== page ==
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Old 06-19-2014, 06:00 PM   #1
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F150 and WDH Setup

Hi all.

I've just purchased a 2013 26BH and have ordered an Husky WDH with the 1000# bars which should work well for my expected 750# tongue weight. I remember reading that setting up a WDH on a newer (2012) F150 is a little different. I think it has something to do with how much the front end of the truck drops when the WDH is adjusted properly and it F150 specific. Can anyone point me to the correct info.

Oh. My truck has 1588 pounds of payload available. I expect to only have about 825 of that left over when the truck is loaded with passengers, bed liner, tonneau, and hitch. I'm worried that I'll be cutting it close. Base dry tongue weight of the 26BH is 460#. Anyone have a similar setup?
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Old 06-19-2014, 06:50 PM   #2
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Welcome to JOF

Yes, some of the newer GM and Ford trucks have a different descriptions associated to the their front suspensions when a WDH is utilized. The revision is noted in the respective manufactures Owners Manual in the Towing section.

I believe Ford reads something like this (2011 and newer trucks):

"The WDH should be adjusted to eliminate about 50% of the front end rise...," so if the front rises 1 1/2" when the TT tongue weight is placed on the hitch ball, the rise should be reduced around 3/4".

The above may not apply to Ford SUV's, this should be confirmed.

Bob
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Old 06-19-2014, 06:53 PM   #3
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Thanks Bob. I'll check out my owner's manual. For some reason I thought this information would be provided in the towing supplement.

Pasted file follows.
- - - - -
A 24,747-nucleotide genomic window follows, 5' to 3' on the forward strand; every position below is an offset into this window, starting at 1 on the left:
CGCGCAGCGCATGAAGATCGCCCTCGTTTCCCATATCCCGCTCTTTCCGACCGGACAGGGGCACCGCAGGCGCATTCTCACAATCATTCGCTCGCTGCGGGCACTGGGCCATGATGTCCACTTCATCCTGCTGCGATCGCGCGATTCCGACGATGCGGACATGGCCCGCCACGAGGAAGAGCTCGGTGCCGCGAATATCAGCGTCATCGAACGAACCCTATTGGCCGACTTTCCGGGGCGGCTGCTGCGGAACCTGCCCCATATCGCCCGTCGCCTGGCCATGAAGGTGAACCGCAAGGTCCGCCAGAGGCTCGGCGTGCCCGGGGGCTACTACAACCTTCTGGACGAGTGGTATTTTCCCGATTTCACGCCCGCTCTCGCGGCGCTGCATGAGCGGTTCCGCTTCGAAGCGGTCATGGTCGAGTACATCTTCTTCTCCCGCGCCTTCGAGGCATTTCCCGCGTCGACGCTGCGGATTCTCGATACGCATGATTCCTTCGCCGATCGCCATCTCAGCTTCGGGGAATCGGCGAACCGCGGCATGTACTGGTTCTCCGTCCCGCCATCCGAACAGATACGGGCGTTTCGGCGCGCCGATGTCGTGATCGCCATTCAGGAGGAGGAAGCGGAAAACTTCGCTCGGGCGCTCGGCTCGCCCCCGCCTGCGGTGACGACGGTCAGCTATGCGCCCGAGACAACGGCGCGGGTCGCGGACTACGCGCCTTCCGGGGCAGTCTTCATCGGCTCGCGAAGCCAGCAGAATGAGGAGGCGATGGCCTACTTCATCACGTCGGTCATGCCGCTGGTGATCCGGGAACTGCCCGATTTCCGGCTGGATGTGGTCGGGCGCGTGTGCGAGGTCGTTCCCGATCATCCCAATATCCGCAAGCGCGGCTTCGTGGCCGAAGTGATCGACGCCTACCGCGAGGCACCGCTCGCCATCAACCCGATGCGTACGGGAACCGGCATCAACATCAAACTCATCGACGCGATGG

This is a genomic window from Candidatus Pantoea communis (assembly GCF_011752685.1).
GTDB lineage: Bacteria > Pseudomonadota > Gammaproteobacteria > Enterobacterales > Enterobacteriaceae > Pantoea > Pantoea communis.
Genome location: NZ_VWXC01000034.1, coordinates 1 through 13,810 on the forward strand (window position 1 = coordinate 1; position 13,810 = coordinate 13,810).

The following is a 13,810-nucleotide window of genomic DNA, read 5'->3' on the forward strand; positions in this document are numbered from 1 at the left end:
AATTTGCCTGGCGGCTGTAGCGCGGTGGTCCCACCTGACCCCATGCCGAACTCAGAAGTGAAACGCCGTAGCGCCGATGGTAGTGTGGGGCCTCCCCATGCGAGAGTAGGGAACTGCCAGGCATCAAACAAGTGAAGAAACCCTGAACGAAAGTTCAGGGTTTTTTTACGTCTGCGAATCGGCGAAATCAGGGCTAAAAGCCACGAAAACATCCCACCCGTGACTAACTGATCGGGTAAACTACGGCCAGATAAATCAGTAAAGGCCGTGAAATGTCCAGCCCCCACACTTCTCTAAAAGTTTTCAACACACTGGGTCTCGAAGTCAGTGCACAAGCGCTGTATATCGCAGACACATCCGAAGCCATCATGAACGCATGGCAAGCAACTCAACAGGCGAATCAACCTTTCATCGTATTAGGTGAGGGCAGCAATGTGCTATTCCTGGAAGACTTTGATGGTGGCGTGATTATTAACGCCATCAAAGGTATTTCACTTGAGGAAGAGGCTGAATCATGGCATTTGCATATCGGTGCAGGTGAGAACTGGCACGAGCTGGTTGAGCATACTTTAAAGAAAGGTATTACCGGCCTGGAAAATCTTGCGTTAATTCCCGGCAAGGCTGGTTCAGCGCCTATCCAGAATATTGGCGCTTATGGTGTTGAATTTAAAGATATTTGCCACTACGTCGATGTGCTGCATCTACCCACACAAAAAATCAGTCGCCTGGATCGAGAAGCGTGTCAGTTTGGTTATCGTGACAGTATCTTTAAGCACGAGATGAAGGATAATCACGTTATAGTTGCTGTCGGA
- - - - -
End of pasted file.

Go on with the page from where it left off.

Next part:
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Old 06-19-2014, 06:57 PM   #4
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If you find the required set-up reference in your Owners Manual, please post in this thread the statement that Ford uses......, may help others going forward.

Thanks

Bob
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Old 06-19-2014, 07:03 PM   #5
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Below is the text from the 2012 Ford manual, third printing. Funny that it makes no mention of the height for the rear of the truck. I'd love to hear from someone who has set up a Husky Straight line WDH on a newer F150.

Weight-Distributing Hitches
When hooking-up a trailer using a weight-distributing hitch, always use
the following procedure:
1. Park the vehicle (without the trailer) on a level surface.
2. Measure the height of the top of the front wheel opening on the
fender, this is H1.
3. Attach the trailer to the vehicle without the weight distributing bars
connected.
4. Measure the height of the top of the front wheel opening on the
fender a second time, this is H2.
5. Install and adjust the tension in the weight distributing bars so that
the height of the front fender is approximately halfway between H1 and
H2.
6. Check that the trailer is level. If not level, adjust the ball height
accordingly and repeat Steps 3–6.
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Old 06-19-2014, 07:16 PM   #6
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Quote: